Are we going to see a new stereotypical dream of becoming a top video game designer? Again the chances are very tiny. Yes it's mastery of technological skill but it's also a mastery of storytelling and cultural anthropology. Will the top games come from Computer Science majors or Liberal Arts majors? Posts like that just stir the pot and get people thinking.
Lip-sticking: We were surprised to find so little on your "about " page that we just sat and stared at it for several moments. We thought you might have a hidden message in there, something subliminal, but nothing came through. Are you shy? We know you're not boring. We know you're highly intelligent. We know you're a scintillating read and worth following in bloglines, but we want to know who you are! Illuminate us, please!
Peter: One can only go on so many of those "international man of mystery" job interviews before the tux wears out and they all begin to blur together. Truth is I've been in and out of jail more times than my mother appreciates. It's not a fun place to be. I've been to court 55 times in New York City. I've "worked" with the police in many places. Life in the criminal justice system is harsh. [Jane's jaw is hitting the floor!!!!!]
I know because I worked for many years as a consultant architect designing criminal justice projects all over the country. [Ah, now we see.] Yes, I've measured 55 courtrooms in NYC. Yes, I've been to jail a lot of times. Just visiting, though. Mom didn't even like that. I worked on lots of county jails, courthouses and police facilities. I learned a lot about technology and information design.
At the end of the 90s I gave up designing boxes to lock people away to join a world where people are set free. I joined the staff of my very large church and worked with visual artists, writers and poets to help them discover and better understand who it was that they were created to be. I switched between my long held passions from the world of architecture and design to what is essentially sales and marketing. The way for artists, writers and poets to discover who they are meant to be is to participate in the artistic programs and creative communities of the church. Convincing them of this is essentially a marketing and sales exercise.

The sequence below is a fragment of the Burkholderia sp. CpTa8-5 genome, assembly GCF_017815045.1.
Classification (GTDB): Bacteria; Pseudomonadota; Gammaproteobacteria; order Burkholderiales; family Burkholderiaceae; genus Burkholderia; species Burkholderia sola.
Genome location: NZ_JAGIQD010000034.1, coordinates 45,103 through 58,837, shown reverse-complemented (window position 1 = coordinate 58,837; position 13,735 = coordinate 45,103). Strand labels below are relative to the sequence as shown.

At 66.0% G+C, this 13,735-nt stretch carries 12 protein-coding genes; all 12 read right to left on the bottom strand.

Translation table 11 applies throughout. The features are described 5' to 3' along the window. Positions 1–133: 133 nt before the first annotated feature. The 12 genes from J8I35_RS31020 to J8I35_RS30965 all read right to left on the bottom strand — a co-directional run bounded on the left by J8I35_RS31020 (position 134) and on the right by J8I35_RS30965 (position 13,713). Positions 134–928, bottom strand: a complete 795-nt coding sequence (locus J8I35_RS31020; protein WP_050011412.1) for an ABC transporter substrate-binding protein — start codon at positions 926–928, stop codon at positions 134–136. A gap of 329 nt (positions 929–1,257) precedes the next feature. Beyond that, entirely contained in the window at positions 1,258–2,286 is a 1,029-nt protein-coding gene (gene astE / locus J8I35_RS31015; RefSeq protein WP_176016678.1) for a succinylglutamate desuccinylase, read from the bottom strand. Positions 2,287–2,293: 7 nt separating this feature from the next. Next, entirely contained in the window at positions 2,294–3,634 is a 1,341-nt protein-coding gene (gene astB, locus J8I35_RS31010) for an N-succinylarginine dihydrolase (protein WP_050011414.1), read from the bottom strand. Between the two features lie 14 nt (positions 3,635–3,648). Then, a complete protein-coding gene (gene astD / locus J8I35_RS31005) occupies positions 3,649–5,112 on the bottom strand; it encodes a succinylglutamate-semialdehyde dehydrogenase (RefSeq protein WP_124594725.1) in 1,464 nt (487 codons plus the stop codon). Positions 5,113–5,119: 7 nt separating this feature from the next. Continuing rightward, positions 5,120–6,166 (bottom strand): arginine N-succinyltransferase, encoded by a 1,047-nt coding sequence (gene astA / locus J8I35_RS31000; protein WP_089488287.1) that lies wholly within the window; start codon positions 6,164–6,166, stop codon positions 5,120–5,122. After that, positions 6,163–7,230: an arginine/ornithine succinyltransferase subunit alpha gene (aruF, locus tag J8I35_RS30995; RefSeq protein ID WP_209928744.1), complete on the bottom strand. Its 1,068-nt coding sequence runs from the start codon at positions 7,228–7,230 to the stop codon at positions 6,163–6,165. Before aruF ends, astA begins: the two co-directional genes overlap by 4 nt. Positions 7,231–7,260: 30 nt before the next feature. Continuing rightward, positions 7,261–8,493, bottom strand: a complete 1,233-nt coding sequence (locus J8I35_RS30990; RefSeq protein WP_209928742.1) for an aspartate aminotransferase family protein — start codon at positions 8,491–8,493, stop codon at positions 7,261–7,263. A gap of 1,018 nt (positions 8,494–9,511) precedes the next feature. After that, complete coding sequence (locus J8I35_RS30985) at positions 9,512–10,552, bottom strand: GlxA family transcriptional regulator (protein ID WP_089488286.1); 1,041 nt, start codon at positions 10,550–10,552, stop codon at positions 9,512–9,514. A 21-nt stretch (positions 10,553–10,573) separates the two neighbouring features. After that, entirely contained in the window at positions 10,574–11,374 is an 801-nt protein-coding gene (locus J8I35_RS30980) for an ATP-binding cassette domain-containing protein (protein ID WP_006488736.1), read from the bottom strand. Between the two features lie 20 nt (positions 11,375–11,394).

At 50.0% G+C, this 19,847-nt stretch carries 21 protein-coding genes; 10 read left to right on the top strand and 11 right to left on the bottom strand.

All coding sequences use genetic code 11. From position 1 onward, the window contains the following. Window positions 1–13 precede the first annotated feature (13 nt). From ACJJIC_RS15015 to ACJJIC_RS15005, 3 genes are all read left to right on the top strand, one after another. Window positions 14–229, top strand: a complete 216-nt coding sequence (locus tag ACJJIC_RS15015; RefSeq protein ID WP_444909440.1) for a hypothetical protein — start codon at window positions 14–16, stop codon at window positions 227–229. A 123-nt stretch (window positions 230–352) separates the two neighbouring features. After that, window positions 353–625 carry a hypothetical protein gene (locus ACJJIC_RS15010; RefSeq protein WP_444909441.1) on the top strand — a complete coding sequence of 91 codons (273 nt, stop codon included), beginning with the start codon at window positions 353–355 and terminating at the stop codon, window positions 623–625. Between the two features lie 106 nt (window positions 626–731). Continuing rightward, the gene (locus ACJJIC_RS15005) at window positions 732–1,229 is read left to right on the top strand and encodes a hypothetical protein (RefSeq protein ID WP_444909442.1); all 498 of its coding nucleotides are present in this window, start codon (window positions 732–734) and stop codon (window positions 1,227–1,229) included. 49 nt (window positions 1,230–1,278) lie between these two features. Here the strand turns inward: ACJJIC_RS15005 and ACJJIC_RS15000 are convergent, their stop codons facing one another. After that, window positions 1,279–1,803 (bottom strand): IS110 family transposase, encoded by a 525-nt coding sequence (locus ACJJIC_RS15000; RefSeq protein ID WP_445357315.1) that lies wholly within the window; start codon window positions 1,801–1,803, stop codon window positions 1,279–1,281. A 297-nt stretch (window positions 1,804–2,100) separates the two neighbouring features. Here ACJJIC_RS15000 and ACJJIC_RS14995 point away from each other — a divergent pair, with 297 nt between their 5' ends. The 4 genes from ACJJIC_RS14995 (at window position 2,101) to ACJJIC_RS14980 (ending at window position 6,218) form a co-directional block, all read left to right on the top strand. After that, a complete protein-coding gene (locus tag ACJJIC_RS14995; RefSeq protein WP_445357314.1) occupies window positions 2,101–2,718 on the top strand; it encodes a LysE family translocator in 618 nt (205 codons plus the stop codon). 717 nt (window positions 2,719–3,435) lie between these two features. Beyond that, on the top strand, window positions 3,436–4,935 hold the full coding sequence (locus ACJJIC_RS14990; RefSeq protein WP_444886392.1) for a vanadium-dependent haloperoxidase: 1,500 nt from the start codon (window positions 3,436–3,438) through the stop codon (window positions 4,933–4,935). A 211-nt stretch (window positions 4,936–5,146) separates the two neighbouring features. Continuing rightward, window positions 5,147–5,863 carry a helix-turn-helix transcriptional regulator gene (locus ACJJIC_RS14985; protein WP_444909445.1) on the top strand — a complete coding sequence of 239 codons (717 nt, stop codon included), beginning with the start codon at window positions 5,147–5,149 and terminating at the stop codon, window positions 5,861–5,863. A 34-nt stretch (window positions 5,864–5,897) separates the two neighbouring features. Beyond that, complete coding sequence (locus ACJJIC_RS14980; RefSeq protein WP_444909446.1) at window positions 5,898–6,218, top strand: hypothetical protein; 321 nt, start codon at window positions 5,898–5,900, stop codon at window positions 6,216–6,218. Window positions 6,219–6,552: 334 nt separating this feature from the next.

With a growing congregation of 20,000+ and a list of artists, writers, and poets, some 250 and growing, the work taught me a lot about communication tools and techniques. It's where I had my first opportunities to use permission based email lists to build and communicate with a target audience. Economic realities of September 11th affected church work as well. After a layoff I decided to take some time off to consider my next adventure. During that time I began blogging. These days I am ready to bring the relationship building, communication, marketing and sales lessons that I have learned back to the architecture world where I hope to find a gig helping architects market themselves more effectively.
Lip-sticking: The dreaded shopping question-at least, Jane thinks of it that way.
According to Bizreport.com , online shopping is expected to increase this holiday season by 23-26% from last year. Do YOU shop online? How do you feel about shopping online?
Peter: Ya, you betcha. I love to shop online. I've done almost all of my holiday shopping online for three years now. It's especially good when you have friends and family all over the country. Shipping and gift-wrapping options are great. [We agree!]
I don't have to tell you, Jane, that men and women are different and shop differently. I am told that I am a good shopper. I am mostly struck by the difference between a man's instincts to hunt down and kill the first solution to what he wants and the woman's desire to examine all of the available options and solutions to a given problem. Responding to that difference is, I think, the main challenge for the future of online shopping experience.
It seems that we are still in the "gee whiz" phase where e-commerce is concerned. Everyone is still standing around staring in wonderment over the power of database software. To my knowledge there isn't a lot being done on real systems in response to customer gender in online shopping. If I'm wrong please enlighten me. [we direct you to SpunLogic, where they are deep into experiential marketing based on gender studies.]